The following was culled from the UMGF from mid 2004 to mid 2005 for my
personal use.  Some or all of this material may have been lost in the 
big ezboard hack of May 31 2005 so I'm making it available here.  I've 
tried to attribute the source of all information and apologize if I 
missed anything or made any mistakes.

This information is presented in the hope it will be useful.  I make no
guarantees of accuracy.

I also have an "improved" Martin serial number list.

Please PM me on the UMGF if you have any comments/additions/corrections/requests.

-Mike (AKA elephantfan85)

General notes
The following was posted by "Cosmic Drifter" on the UMGF April 26 2005

Initially as 1983 approached, upper management at Martin hadnt given any intense 
long term thought about producing an official 150th anniversary guitar in 1983. 
It was suggested at a sales meeting (in the fall of 1982) that 1983 was an 
extremely notable year in Martins history and this topic in turn opened a 
dialog among the sales force concerning notating either a model or many models 
as 150th anniversary Martins. From this discussion it was decided (in 1982) to 
make the first 150 Custom Shop Martins the official 150th Anniversary model. 
Being custom shop guitars they are all unique one of a kind models. Quite a 
few employees (around 10 -15) purchased one of these official 150th 
anniversary custom shop models

These Anniversary models can easily be identified by a oval shaped off white 
paper label visible through the soundhole. They are marked as 150th 
anniversary models and have the actual (not printed) signatures of both C.F. 
Martin III and C.F. Martin IV and finally they are sequentially numbered 
1 of 150, 2 of 150, 3 of 150, etc These are the official 150th anniversary 

Early in 1983 a couple employees realized that the woodburn stamp that was 
made for the official 150th anniversary models could be used to stamp all 
models built in 1983. So in late winter, early spring of 1983 Martin began 
stamping the back strip on all production model Martins.

There were 150 "Anniversary Models"

Hope this answers the question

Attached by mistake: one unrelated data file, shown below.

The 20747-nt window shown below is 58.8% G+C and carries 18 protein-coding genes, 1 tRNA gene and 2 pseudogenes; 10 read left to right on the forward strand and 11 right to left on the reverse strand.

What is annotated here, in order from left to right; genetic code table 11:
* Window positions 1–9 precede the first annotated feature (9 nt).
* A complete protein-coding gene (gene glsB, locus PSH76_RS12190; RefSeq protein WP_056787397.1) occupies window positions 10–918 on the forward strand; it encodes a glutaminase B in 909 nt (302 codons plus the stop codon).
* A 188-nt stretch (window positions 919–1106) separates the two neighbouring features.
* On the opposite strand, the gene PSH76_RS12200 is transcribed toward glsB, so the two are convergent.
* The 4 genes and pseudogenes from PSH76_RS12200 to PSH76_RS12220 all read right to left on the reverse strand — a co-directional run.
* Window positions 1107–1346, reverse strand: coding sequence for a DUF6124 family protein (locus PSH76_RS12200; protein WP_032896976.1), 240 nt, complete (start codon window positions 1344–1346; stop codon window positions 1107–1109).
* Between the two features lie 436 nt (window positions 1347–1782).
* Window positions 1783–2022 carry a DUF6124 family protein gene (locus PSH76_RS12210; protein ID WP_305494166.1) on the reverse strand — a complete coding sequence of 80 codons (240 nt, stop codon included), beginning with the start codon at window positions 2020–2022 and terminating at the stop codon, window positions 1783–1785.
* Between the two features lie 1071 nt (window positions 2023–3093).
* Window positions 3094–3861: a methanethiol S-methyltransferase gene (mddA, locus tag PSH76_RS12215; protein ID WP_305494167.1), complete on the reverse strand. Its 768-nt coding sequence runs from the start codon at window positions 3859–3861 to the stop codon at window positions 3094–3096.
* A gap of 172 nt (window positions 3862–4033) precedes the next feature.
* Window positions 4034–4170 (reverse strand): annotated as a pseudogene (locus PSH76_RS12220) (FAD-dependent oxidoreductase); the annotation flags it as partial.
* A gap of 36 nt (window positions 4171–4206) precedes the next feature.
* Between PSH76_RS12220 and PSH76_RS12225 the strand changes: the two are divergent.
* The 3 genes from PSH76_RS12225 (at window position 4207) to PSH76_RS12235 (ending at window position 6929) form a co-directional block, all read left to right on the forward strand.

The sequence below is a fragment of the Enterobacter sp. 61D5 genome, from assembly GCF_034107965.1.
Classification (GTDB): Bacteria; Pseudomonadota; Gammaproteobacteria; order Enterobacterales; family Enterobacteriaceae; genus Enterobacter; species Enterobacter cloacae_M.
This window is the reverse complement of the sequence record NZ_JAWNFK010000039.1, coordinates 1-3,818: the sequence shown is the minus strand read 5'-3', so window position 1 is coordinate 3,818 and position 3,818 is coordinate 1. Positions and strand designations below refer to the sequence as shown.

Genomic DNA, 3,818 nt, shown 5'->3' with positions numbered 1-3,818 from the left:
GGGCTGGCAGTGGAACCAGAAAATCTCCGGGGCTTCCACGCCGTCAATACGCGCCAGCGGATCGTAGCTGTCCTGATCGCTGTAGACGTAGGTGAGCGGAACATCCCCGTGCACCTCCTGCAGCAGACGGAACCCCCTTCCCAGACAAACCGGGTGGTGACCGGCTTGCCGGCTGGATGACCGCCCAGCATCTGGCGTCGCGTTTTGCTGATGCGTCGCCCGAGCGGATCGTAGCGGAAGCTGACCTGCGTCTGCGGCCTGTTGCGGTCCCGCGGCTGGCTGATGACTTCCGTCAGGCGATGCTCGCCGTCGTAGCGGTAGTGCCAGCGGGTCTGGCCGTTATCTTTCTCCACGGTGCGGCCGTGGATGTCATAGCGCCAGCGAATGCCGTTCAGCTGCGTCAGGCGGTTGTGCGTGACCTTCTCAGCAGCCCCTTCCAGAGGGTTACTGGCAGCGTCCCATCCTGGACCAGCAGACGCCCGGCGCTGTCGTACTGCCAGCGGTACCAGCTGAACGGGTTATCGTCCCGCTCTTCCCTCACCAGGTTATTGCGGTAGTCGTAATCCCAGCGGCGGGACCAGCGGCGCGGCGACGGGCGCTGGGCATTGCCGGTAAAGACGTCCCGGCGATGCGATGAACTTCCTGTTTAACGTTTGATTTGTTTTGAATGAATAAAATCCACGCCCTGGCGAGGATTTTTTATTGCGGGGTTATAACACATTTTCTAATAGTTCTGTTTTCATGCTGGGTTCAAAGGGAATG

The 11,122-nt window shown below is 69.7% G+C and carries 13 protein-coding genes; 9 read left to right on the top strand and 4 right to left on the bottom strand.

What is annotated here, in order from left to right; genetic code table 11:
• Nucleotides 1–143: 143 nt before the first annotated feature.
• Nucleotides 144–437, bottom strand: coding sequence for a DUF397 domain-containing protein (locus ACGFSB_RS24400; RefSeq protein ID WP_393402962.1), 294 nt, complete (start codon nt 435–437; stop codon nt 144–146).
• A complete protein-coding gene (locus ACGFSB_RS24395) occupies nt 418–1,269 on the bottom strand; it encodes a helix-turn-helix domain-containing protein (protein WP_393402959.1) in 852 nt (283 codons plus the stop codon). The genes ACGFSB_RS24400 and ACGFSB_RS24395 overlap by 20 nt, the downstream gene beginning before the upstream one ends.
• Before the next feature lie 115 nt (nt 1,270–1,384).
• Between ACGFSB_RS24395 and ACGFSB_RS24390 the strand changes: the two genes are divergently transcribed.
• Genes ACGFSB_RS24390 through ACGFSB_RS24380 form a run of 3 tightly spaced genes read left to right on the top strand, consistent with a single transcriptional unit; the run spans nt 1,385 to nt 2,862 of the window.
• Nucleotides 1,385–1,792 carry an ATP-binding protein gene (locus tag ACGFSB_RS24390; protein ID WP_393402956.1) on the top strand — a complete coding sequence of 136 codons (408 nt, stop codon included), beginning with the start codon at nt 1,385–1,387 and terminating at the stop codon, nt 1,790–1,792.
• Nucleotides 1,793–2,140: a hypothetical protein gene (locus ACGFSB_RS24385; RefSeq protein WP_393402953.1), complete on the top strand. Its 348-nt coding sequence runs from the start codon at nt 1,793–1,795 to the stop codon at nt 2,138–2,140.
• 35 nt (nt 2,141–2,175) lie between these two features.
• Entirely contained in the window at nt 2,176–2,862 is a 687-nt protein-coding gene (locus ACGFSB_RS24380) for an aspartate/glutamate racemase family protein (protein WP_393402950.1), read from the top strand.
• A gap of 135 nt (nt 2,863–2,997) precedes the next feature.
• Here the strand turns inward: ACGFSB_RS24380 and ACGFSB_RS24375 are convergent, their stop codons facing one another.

From Martins wood buyer, Feb 10 2005 post to UMGF Forum

Honduran Mahogany is also Swietenia macrophylla. But, soil, elevation, and 
other growth conditions vary in this species' growth range causing variations 
in color, weight, density, etc. The current wood from Honduras is lighter in 
color, weight, and density than the Peruvian wood.

I am sure that many different types of Mahogany have been used during Martin's 
history.  Over the years, the species du jour may have depended on what species
was commercially available at the time, as well as pricing, etc.. In the mid 
to late '70's, my early years in the Sawmill, we were cutting African mahogany 
(Khaya ivorensis) from logs for the backs and sides and using Swietenia 
macrophylla for the necks. In the 80's we changed to Swietenia macrophylla 
in total, which we have used since (although the country of origin has changed 
over the years - Brazil, Bolivia, Peru, etc.)

It appears, from the old handwritten wood buying records that were kept by 
C.F. Martin III and gifted to me by Chris after his grandfather passed, that 
we used Philippine, Mexican, and African Mahogany throughout the early 1900's.
From Martins wood buyer, another Feb 10 2005 post to the UMGF Forum

We currently, and have since the 80's, only use Swietenia macrophylla on 
instruments that specify Mahogany.

Regarding quartersawn, it is not always so. Due to current limitations on 
availability, quality, etc. in the volumes necessary to support our production,
we have the following 


  18's and above - must be quartersawn
  16's and below - can utilize rift and flatsawn wood as necessary, with the 
  exception of mahogany 15 tops that must be quartered


From Martins wood buyer, another Feb 10 2005 post to the UMGF Forum, in part in
reference to somebody complaining that Martin used a "non Mahogany" wood in